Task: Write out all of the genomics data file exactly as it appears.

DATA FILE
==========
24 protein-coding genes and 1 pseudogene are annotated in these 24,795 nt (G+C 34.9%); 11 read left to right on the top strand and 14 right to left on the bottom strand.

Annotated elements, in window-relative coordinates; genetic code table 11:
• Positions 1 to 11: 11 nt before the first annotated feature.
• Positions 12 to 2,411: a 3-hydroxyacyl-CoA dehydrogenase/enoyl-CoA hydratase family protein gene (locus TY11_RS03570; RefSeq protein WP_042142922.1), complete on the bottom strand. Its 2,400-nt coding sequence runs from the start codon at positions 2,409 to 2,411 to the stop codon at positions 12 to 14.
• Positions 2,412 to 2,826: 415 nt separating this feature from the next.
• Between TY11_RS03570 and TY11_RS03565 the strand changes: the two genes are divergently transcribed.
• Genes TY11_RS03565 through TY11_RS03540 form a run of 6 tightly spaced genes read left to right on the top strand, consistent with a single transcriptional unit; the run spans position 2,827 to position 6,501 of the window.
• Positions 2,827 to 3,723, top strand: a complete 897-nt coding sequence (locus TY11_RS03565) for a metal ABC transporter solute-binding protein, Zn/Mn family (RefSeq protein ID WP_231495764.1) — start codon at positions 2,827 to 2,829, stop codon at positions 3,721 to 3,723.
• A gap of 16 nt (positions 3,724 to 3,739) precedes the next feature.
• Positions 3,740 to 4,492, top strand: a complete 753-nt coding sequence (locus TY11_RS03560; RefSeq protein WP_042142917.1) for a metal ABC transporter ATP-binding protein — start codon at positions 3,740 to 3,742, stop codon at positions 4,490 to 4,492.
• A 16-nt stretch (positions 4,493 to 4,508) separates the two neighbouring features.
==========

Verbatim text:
24 protein-coding genes and 1 pseudogene are annotated in these 24,795 nt (G+C 34.9%); 11 read left to right on the top strand and 14 right to left on the bottom strand.

Annotated elements, in window-relative coordinates; genetic code table 11:
• Positions 1 to 11: 11 nt before the first annotated feature.
• Positions 12 to 2,411: a 3-hydroxyacyl-CoA dehydrogenase/enoyl-CoA hydratase family protein gene (locus TY11_RS03570; RefSeq protein WP_042142922.1), complete on the bottom strand. Its 2,400-nt coding sequence runs from the start codon at positions 2,409 to 2,411 to the stop codon at positions 12 to 14.
• Positions 2,412 to 2,826: 415 nt separating this feature from the next.
• Between TY11_RS03570 and TY11_RS03565 the strand changes: the two genes are divergently transcribed.
• Genes TY11_RS03565 through TY11_RS03540 form a run of 6 tightly spaced genes read left to right on the top strand, consistent with a single transcriptional unit; the run spans position 2,827 to position 6,501 of the window.
• Positions 2,827 to 3,723, top strand: a complete 897-nt coding sequence (locus TY11_RS03565) for a metal ABC transporter solute-binding protein, Zn/Mn family (RefSeq protein ID WP_231495764.1) — start codon at positions 2,827 to 2,829, stop codon at positions 3,721 to 3,723.
• A gap of 16 nt (positions 3,724 to 3,739) precedes the next feature.
• Positions 3,740 to 4,492, top strand: a complete 753-nt coding sequence (locus TY11_RS03560; RefSeq protein WP_042142917.1) for a metal ABC transporter ATP-binding protein — start codon at positions 3,740 to 3,742, stop codon at positions 4,490 to 4,492.
• A 16-nt stretch (positions 4,493 to 4,508) separates the two neighbouring features.